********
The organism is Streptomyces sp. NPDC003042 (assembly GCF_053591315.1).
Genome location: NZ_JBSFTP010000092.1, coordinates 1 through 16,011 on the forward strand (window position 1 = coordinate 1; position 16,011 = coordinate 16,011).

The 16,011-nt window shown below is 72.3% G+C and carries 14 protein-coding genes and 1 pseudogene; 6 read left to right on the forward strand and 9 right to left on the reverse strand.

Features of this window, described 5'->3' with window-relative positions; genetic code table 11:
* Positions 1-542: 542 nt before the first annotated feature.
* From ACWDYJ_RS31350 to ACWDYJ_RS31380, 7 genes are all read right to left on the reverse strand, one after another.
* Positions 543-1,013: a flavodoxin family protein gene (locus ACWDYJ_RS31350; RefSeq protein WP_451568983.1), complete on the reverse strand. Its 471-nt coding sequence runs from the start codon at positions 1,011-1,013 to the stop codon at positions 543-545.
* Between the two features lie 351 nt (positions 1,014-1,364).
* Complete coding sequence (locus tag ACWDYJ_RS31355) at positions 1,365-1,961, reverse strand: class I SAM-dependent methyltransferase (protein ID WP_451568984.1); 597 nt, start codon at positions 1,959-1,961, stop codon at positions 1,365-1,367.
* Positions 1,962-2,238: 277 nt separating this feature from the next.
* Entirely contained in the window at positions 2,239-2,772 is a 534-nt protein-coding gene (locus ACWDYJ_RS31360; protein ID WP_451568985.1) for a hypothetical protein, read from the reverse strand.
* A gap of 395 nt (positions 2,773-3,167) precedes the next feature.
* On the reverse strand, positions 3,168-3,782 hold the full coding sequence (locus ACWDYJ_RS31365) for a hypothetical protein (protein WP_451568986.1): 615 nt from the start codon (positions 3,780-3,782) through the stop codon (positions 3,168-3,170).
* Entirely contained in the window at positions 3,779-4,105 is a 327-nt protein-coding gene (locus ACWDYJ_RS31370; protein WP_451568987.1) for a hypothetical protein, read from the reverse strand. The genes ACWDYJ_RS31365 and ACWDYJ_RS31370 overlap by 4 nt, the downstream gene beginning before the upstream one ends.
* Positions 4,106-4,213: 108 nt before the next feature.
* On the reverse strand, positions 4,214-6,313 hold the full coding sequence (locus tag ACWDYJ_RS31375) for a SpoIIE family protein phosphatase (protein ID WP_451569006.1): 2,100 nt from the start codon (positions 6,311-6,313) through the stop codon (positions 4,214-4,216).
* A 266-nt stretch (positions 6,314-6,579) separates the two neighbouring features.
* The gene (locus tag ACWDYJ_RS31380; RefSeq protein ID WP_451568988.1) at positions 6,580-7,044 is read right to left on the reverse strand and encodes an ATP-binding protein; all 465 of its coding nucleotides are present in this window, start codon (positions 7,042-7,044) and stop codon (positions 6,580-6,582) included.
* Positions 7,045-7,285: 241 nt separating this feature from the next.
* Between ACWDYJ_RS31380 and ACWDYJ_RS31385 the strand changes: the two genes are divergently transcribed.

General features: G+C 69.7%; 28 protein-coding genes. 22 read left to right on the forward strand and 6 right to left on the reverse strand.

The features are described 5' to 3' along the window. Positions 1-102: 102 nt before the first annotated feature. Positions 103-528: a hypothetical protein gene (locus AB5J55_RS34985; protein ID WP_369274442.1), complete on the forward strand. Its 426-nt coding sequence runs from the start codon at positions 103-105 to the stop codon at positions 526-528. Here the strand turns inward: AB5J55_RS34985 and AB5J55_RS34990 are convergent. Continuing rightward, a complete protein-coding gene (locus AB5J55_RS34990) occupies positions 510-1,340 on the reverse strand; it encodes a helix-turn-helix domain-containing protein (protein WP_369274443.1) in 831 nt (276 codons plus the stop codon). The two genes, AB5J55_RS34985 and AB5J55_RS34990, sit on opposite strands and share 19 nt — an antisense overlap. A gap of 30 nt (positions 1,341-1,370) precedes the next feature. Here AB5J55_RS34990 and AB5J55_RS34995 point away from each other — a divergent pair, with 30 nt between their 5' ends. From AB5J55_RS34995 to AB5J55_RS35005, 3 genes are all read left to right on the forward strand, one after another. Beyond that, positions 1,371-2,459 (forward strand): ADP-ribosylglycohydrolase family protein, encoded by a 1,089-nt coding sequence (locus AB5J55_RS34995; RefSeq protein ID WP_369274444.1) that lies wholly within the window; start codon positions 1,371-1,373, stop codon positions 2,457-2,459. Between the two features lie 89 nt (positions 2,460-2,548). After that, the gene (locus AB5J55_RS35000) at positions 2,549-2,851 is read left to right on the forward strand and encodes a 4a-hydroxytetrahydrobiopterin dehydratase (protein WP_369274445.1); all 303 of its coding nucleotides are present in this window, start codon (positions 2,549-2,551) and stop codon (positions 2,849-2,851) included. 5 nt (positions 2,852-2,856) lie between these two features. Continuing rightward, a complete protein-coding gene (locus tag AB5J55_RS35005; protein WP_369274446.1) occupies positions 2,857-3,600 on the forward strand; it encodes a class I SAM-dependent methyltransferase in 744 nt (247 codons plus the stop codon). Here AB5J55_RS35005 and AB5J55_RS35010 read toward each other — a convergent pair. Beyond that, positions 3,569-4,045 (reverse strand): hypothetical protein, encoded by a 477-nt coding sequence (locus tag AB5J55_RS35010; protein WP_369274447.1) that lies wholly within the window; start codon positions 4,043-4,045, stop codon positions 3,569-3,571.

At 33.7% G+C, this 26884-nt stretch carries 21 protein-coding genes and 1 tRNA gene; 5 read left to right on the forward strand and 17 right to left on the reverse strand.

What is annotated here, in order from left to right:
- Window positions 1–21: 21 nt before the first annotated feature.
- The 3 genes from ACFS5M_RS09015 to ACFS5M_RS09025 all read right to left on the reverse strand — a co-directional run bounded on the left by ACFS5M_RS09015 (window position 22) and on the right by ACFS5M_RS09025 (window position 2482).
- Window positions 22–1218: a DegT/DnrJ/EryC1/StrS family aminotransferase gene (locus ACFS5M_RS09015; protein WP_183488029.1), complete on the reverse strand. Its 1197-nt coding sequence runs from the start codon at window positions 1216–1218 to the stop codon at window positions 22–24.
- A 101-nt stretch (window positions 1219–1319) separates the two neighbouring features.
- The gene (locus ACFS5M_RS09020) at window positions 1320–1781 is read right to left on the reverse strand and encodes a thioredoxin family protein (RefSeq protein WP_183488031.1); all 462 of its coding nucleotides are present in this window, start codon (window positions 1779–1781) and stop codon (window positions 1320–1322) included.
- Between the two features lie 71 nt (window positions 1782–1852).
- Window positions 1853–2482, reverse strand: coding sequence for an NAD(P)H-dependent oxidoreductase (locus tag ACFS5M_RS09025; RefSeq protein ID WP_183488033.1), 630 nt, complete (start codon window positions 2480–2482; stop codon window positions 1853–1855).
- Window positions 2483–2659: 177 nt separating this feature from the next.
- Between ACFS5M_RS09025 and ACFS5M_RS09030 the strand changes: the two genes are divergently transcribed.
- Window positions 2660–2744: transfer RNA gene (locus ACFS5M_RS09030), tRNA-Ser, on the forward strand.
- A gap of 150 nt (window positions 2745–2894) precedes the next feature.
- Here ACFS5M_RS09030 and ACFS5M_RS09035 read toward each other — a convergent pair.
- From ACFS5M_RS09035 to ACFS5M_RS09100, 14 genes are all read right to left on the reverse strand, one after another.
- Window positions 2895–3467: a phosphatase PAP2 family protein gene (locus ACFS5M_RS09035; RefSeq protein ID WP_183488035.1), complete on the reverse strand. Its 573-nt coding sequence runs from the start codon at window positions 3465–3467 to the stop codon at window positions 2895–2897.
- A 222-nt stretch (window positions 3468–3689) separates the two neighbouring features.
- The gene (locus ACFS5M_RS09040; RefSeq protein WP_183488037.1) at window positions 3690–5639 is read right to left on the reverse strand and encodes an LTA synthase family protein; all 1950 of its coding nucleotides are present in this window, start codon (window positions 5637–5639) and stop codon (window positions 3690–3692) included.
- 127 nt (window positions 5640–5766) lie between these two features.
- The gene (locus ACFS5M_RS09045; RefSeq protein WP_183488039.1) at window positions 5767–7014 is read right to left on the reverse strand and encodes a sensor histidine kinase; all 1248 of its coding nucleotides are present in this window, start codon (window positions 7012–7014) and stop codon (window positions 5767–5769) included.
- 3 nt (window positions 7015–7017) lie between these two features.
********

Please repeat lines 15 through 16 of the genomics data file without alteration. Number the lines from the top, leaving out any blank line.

* Positions 4,106-4,213: 108 nt before the next feature.
* On the reverse strand, positions 4,214-6,313 hold the full coding sequence (locus tag ACWDYJ_RS31375) for a SpoIIE family protein phosphatase (protein ID WP_451569006.1): 2,100 nt from the start codon (positions 6,311-6,313) through the stop codon (positions 4,214-4,216).